Thursday, May 17, 2012

Review of Wild Rose's Weaving

Wild Rose's Weaving by Ginger Churchill is the story of a young girl named Wild Rose whose grandmother wants to teach her how to weave. Wild Rose can't be bothered, though, because she is too busy. She plays outside, kicking up dirt and playing in the storm. She keeps telling herself that everything has got to be better than weaving. As she plays, Grandma works with the loom and her weaving grows higher and higher. By the time the storm ends, Grandma's rug is finished. Wild Rose looks at it and feels the life and the peace contained within it. She asks her grandmother how she created it. Grandma tells her that she did all of the same things that Wild Rose did, only through her weaving instead of outside. As Wild Rose begins to understand how the rug is "a picture of life," she decides that she would now like to learn how to do it. Grandma tells her that now she is too busy and the two go outside to play under the rainbow that has risen from the storm. The next day, they weave the rainbow into their rug.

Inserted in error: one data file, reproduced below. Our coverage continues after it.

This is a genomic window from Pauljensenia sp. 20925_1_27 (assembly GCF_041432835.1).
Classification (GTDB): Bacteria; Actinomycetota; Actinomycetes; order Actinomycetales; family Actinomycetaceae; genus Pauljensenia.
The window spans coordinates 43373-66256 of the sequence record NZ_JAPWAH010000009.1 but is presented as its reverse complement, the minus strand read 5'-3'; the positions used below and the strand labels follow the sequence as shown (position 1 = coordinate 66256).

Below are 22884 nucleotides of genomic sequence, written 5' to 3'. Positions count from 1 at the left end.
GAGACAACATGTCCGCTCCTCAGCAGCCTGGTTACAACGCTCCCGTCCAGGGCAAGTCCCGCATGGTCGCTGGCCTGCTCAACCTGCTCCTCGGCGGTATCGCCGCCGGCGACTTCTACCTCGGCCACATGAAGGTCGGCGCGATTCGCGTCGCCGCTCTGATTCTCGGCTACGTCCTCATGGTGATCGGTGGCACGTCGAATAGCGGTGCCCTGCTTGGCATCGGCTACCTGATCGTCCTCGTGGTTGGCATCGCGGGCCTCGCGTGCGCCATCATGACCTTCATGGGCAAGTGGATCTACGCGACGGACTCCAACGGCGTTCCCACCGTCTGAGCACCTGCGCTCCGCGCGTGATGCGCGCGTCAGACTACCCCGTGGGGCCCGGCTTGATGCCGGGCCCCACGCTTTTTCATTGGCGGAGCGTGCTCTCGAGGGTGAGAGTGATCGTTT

I love the bond that is being created between grandmother and granddaughter. That relationship is a special one and this made me miss my own grandmothers. Passing down traditions from generation to generation is something to be cherished. I also loved the connection between nature and art that goes into the weaving of the rug. Both grandmother and granddaughter shared the same experience, though it manifested in different ways. Nicole Wong's illustrations perfectly accompany the story as Grandma's weaving on one page mimics what Wild Rose is doing on the other. This spiritual book is one that will be cherished by families who share it.

I received an eARC of this book from the publisher via NetGalley in exchange for my honest review.

Wild Rose's Weaving is also available to download to your Kindle.

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